Recreation Halls - Battalion recreation halls have pool and ping pong tables, stationary, desks, desks, soft drink machines, magazines, books, etc.

Also, each battalion has its theatres, where free movies and stage shows are presented. Outdoor entertainments are staged from time to time.

Public Relations Branch - Keeping the folks back home informed about you and your Army progress is part of the business of the Public Relations Branch. For every soldier arriving at Camp Wolters, a short story is sent to his hometown paper. Stories also are released on promotions of officers and non-coms.

Radio programs are produced and transcribed in Theatre 1 each week for broadcast over nearby stations. Consult the Longhorn, camp weekly newspaper for times and stations. The publication of the Longhorn, which is distributed each Friday, is a function of the Public Relations Branch.

U.S.O... Clubs - U.S.O... provides entertainment and relaxation for you in Mineral Wells.

U.S.O... Clubs have lounges, reading rooms with out-of-town newspapers and magazines, writing rooms, free stationery, ping pong and pool rooms, game room, a music room with piano and radio, free movies, a soda fountain, and regular entertainments such as community singing,  party nights, refreshments, musicals, and dances.

Mineral Wells U.S.O... Clubs are located at 607 North Oak Avenue, and at 200 West Hubbard Street, the latter operated by National Catholic Community Service.

In addition, at 316 South east Street, is the U.S.O... Woman's Center for wives, relatives, and friends of soldiers. Convention Hall, on North Oak Avenue, has facilities for basketball, volleyball, stage shows, and dancing. The colored U.S.O... Club is on South Oak Avenue.

The Longhorn - Camp newspaper, written by and for Woltersmen, is the Longhorn, distributed free every Friday. Filled with news, features, laughs, cartoons, pictures of soldiers at work and play, the Longhorn is a word and picture story of life at Fort Wolters.

The Longhorn editors want to hear from you. Submit your articles, jokes, experiences at Wolters, cartoons, etc. to the Public Relations Branch, Building T-791, Area 4. Telephone 25, camp telephone exchange,

Automobiles - The Army recommends that you leave your car at home. Trainees are not forbidden to have them, but cars brought to camp must pass mechanical tests and owners must obtain Camp Wolters license plates from the Internal Security Officer at the Main Gate.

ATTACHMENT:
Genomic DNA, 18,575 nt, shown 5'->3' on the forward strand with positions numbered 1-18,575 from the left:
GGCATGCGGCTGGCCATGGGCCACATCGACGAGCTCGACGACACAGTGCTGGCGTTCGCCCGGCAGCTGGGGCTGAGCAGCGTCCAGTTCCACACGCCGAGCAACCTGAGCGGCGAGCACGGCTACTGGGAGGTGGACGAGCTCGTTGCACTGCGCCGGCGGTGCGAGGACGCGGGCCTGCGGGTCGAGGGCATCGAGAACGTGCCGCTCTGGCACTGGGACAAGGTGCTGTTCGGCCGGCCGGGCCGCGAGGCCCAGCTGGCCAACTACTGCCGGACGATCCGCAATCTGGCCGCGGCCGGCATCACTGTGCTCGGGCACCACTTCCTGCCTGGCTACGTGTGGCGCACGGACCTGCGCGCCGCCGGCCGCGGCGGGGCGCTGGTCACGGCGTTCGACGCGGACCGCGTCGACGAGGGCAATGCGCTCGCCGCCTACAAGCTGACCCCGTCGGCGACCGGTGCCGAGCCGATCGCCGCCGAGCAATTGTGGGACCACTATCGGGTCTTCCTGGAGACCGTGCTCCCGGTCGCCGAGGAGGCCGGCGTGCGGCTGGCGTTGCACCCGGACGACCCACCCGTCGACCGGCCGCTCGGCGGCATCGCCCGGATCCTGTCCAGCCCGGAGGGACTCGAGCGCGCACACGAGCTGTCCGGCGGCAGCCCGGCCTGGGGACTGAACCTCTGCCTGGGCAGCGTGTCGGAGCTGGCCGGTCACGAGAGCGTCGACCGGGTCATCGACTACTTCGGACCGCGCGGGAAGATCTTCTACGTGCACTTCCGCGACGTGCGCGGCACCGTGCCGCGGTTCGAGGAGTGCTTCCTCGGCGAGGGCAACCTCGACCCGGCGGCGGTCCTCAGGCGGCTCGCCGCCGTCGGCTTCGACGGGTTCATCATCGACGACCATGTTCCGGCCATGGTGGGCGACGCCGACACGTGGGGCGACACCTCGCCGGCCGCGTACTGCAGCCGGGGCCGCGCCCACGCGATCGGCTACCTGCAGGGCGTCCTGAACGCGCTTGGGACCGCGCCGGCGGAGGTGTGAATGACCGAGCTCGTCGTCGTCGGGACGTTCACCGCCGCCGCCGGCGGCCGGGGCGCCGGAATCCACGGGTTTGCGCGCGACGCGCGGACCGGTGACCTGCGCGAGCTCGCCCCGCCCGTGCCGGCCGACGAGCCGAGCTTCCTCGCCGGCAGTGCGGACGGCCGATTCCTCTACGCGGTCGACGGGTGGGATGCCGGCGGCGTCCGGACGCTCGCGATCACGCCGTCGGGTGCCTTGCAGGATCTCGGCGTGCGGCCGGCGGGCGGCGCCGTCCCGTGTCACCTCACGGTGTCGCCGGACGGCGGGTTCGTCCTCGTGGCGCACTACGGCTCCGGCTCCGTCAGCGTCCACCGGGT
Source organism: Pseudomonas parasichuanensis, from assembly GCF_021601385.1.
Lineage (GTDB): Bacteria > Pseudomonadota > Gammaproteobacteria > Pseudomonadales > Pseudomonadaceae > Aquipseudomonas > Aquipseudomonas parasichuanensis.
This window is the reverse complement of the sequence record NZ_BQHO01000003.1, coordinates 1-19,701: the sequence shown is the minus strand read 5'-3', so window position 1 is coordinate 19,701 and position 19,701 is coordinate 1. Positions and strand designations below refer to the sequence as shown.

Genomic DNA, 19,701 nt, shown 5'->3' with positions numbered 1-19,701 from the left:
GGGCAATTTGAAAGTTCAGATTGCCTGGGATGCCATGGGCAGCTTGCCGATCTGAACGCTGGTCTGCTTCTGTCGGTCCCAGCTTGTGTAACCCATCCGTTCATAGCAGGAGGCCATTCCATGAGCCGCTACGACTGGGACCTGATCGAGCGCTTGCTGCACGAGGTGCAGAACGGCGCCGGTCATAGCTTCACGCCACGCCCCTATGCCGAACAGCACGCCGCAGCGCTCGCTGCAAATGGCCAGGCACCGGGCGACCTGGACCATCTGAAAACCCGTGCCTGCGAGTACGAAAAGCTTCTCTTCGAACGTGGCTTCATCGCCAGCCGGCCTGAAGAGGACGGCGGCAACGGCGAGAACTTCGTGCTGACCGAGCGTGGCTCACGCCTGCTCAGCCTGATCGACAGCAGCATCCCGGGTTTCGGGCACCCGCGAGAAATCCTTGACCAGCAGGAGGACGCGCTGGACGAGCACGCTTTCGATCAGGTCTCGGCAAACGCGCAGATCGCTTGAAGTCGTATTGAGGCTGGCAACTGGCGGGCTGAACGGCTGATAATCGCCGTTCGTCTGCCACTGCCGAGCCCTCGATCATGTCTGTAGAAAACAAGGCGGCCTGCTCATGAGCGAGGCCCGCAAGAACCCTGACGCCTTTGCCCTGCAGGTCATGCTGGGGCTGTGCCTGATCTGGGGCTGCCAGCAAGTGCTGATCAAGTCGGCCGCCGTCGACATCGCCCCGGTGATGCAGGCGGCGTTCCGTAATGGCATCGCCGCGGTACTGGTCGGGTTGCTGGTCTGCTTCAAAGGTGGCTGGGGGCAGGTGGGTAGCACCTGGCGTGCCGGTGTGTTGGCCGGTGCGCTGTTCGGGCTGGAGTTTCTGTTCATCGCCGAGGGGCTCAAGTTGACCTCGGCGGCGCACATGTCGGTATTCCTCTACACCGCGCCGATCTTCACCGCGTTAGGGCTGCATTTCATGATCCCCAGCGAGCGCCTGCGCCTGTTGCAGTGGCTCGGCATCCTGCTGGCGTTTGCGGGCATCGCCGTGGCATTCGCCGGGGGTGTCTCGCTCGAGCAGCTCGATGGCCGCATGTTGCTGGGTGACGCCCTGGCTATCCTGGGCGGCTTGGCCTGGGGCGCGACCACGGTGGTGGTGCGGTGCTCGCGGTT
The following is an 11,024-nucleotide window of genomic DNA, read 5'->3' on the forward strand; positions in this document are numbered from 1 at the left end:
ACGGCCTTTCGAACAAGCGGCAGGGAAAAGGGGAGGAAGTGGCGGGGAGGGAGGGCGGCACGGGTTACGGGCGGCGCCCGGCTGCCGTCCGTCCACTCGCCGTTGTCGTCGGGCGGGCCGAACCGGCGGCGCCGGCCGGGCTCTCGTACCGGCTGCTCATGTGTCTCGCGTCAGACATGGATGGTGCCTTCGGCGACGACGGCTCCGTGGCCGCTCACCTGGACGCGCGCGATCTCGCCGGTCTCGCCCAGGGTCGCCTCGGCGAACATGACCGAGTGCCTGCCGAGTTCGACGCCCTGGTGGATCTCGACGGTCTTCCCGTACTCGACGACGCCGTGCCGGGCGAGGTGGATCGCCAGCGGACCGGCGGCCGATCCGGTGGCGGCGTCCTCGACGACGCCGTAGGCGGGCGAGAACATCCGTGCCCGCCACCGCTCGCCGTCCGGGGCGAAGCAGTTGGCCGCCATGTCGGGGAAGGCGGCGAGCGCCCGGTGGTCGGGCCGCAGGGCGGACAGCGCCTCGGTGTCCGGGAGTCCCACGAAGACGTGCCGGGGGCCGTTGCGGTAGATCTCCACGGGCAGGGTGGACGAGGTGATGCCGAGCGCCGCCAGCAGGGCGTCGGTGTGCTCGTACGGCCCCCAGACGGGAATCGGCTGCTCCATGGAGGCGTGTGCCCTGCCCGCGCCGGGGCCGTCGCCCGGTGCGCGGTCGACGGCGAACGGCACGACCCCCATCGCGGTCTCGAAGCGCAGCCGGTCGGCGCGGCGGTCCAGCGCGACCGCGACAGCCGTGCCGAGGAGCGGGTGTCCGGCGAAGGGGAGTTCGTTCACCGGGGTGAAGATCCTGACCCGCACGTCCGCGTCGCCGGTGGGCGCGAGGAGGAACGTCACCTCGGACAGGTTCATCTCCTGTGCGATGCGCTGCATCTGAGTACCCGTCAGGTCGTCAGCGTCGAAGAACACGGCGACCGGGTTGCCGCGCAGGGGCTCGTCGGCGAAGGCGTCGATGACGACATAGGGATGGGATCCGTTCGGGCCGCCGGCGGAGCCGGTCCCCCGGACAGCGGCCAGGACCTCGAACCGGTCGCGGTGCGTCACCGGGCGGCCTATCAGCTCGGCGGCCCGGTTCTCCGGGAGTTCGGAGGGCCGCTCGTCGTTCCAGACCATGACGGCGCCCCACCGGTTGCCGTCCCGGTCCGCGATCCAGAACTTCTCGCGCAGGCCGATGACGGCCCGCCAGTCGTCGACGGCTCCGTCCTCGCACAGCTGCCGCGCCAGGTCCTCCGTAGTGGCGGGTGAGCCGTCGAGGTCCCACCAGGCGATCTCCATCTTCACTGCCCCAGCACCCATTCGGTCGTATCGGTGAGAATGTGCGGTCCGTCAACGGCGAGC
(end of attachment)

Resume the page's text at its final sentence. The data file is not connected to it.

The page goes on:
Cars must be insured for $5,000 property damage and $5,000-$10,000 public liability.

Traffic Regulations - Traffic rules are enforced strictly in Camp. Speed limits range from 20 to 25 miles per hour. When passing troops, maximum speed is 10 m.p.h. Park only in designated parking areas which are clearly marked.

Military Police - The M.P.'s perform the same function in the Army that police perform in civilian life. They represent the camp Commander and carry out his orders. They must be obeyed and treated with the same respect as a soldier on guard.

M.P.'s are charged with seeing that a soldier's appearance and conduct are a credit to the Army. Their business is to help - not to hound.

Should you get in trouble away from camp, call the nearest M.P. He will give you every possible assistance. Remember, an M.P. wants to keep you out of trouble ... not get you into it.

Transportation - In the Rail Transportation Office T-205, there is an information booth at which you can learn schedules, routes and fares of trains, buses and planes. For the most convenient method of getting the information you need, go to the Rail Transportation Office rather than to the bus company or railroad station. The office is located directly across from Fire Station No.1.

Twenty- four hour bus service is maintained between Camp Wolters and Mineral Wells. From 5 p.m. to midnight the buses run every five minutes.

There are six buses daily from Mineral Wells to Dallas. Four stop at the Service Clubs. The other two stop only at the Main Gate. There are six buses daily from Dallas to Mineral Wells. Four of these stop at the Service Clubs, and other designated points around camp.